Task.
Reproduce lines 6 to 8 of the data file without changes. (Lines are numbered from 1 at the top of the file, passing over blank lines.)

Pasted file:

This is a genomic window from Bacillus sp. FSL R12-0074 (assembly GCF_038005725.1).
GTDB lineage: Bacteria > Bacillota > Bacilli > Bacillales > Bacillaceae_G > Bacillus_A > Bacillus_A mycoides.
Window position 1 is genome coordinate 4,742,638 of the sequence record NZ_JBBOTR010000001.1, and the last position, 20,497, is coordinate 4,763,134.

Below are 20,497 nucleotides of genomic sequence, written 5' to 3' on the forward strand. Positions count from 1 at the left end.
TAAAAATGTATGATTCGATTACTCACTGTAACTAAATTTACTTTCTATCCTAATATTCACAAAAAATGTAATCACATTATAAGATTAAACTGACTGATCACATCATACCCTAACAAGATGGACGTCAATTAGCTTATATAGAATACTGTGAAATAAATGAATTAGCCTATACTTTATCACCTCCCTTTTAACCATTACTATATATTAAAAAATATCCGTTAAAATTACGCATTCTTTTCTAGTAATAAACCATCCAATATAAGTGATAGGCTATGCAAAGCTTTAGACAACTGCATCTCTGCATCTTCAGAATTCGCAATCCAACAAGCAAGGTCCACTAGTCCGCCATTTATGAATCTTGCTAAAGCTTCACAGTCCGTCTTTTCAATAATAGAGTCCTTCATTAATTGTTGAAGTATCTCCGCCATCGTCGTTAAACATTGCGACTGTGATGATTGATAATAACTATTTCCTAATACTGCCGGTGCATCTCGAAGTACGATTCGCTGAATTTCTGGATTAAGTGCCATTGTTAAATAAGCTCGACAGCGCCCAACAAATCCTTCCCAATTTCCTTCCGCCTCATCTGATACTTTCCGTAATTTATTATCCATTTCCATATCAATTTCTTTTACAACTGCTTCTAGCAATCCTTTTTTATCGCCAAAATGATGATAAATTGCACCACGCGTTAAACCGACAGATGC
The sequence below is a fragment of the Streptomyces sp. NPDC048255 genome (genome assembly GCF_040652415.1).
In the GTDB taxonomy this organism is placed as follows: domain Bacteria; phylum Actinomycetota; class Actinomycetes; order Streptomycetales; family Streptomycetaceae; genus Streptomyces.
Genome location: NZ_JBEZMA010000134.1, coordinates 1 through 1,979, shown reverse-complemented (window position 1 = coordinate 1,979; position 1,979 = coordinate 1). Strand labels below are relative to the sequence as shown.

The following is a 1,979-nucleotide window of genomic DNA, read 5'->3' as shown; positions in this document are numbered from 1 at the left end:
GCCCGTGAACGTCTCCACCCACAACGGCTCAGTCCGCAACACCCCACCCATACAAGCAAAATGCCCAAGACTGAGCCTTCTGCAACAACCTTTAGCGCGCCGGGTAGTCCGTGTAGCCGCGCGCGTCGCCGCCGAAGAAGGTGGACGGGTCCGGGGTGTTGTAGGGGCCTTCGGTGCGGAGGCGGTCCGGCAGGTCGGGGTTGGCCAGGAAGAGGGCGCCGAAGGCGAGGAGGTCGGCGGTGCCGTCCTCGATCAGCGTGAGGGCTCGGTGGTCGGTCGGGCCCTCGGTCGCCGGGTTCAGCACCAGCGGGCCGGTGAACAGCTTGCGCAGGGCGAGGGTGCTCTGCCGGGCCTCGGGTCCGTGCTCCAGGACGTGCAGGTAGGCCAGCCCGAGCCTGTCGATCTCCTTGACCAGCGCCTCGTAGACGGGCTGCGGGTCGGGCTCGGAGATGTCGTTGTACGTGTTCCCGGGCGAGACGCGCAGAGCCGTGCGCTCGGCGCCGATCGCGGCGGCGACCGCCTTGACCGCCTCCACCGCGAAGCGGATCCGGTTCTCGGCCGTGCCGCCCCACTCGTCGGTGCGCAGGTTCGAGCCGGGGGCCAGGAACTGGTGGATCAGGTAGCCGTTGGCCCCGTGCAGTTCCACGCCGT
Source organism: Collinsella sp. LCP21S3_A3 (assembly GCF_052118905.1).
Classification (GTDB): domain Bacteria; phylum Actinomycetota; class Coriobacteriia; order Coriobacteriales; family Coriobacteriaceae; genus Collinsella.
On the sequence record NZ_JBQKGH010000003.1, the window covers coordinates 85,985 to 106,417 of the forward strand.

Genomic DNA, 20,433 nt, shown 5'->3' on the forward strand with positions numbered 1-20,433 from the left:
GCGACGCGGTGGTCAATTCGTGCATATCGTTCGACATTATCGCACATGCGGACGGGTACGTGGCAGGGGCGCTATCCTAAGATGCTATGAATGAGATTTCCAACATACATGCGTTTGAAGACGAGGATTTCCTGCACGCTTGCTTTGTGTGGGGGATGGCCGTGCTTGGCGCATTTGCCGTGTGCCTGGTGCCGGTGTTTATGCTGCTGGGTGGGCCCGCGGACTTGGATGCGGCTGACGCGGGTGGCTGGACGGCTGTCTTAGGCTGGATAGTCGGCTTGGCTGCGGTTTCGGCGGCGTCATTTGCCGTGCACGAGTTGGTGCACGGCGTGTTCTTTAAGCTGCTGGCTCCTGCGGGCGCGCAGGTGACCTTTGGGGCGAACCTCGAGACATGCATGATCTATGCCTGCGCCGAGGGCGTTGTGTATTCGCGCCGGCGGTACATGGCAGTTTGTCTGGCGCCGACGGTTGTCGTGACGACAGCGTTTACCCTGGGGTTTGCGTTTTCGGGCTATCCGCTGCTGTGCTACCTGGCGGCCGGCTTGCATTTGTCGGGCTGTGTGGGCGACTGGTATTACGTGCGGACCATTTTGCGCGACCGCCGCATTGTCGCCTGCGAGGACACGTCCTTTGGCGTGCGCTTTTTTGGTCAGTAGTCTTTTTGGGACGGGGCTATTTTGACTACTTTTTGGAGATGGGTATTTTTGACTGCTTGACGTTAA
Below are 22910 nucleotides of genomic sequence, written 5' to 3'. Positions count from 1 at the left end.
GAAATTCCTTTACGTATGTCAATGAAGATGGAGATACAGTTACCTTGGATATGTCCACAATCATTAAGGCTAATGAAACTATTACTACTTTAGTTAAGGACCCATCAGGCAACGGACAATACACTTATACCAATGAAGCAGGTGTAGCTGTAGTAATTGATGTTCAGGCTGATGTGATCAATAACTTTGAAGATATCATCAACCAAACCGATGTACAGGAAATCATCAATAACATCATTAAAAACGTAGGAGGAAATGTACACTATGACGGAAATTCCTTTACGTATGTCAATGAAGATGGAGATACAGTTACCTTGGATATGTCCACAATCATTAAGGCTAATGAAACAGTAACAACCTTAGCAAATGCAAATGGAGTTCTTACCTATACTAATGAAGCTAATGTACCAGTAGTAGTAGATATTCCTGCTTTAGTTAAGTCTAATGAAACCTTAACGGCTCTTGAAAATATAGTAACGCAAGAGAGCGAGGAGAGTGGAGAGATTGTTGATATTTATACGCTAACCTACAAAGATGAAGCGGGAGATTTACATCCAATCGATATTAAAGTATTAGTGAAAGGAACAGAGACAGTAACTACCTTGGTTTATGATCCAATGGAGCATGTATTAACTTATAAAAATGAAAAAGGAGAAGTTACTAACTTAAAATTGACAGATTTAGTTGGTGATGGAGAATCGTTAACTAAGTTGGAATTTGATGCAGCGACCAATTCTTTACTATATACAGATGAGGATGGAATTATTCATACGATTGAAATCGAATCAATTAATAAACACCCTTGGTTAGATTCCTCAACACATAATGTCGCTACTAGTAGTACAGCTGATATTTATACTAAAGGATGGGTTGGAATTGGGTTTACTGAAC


The sequence below is a fragment of the Streptomyces sp. NPDC048255 genome (genome assembly GCF_040652415.1).
In the GTDB taxonomy this organism is placed as follows: domain Bacteria; phylum Actinomycetota; class Actinomycetes; order Streptomycetales; family Streptomycetaceae; genus Streptomyces.
Genome location: NZ_JBEZMA010000134.1, coordinates 1 through 1,979, shown reverse-complemented (window position 1 = coordinate 1,979; position 1,979 = coordinate 1). Strand labels below are relative to the sequence as shown.